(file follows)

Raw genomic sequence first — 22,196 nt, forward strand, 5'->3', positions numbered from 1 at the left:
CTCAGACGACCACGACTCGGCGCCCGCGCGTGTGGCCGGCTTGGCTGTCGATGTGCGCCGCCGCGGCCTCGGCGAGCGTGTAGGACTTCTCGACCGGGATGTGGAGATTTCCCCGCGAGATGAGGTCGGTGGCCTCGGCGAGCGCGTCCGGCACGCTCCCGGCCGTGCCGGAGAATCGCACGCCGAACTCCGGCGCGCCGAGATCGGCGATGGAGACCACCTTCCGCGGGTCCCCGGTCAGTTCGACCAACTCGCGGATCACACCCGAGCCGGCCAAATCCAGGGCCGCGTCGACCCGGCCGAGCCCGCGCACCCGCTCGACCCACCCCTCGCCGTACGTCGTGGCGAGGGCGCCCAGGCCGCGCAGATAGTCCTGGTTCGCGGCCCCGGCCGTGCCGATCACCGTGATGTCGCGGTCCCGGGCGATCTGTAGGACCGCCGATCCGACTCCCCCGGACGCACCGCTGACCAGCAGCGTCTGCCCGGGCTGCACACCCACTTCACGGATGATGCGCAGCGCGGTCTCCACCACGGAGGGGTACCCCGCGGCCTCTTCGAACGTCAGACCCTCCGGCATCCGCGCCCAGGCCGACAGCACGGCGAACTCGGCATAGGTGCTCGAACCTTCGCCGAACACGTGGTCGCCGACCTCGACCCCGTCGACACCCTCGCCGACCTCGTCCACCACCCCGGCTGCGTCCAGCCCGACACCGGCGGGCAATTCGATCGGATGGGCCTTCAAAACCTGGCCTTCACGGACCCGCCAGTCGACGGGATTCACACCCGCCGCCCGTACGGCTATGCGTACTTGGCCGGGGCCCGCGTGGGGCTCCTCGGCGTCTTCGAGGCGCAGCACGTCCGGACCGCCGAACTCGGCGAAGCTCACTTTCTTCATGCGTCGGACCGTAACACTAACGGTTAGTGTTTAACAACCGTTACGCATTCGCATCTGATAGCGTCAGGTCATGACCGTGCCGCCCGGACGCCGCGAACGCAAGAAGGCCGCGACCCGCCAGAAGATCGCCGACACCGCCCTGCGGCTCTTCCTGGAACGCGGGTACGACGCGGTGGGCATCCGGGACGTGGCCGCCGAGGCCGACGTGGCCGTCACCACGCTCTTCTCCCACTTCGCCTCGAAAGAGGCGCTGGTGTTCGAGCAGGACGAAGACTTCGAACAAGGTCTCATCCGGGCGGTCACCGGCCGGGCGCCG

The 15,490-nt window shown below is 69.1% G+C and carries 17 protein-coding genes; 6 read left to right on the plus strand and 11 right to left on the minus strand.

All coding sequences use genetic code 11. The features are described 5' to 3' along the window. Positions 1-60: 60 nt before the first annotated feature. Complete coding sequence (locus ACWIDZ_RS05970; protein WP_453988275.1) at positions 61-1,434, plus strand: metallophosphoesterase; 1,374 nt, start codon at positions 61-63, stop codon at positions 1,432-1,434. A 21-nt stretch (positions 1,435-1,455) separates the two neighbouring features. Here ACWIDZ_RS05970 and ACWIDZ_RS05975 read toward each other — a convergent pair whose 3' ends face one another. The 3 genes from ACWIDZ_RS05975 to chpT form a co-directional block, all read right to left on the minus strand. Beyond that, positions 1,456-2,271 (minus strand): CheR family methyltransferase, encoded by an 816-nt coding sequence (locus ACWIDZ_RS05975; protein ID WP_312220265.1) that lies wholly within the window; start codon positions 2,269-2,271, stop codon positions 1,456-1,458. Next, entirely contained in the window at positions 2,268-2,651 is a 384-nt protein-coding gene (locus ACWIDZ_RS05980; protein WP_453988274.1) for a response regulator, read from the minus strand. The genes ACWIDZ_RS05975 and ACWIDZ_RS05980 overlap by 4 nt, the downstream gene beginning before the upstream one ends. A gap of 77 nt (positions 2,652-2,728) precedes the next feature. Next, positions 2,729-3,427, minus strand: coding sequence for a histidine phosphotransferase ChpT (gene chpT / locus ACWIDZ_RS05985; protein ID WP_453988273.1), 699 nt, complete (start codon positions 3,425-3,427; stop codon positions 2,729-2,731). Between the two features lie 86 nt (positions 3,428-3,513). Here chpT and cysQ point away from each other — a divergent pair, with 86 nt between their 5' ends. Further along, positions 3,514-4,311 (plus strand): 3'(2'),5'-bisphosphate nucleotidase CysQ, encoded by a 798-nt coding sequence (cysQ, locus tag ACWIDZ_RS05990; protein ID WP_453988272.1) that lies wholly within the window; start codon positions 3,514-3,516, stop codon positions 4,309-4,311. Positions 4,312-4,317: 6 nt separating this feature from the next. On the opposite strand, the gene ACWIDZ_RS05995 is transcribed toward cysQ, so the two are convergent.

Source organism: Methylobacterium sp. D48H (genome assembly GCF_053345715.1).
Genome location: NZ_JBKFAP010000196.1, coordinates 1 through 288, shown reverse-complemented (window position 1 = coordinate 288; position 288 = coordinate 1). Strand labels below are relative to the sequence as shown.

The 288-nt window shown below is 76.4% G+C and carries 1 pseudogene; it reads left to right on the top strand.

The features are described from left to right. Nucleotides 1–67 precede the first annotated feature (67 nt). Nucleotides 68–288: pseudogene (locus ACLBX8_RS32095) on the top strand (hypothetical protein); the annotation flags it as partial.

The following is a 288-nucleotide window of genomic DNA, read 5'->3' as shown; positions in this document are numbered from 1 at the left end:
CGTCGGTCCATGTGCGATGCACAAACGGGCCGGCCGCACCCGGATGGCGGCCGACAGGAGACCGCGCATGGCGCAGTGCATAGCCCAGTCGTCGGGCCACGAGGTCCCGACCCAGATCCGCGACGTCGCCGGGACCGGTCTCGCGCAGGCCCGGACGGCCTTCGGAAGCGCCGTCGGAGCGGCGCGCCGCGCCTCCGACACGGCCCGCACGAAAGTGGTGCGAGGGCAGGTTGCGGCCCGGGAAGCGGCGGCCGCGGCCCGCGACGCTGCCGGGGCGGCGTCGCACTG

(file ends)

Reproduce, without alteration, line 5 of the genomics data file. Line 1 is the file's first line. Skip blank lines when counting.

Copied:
Source organism: Methylobacterium sp. D48H (genome assembly GCF_053345715.1).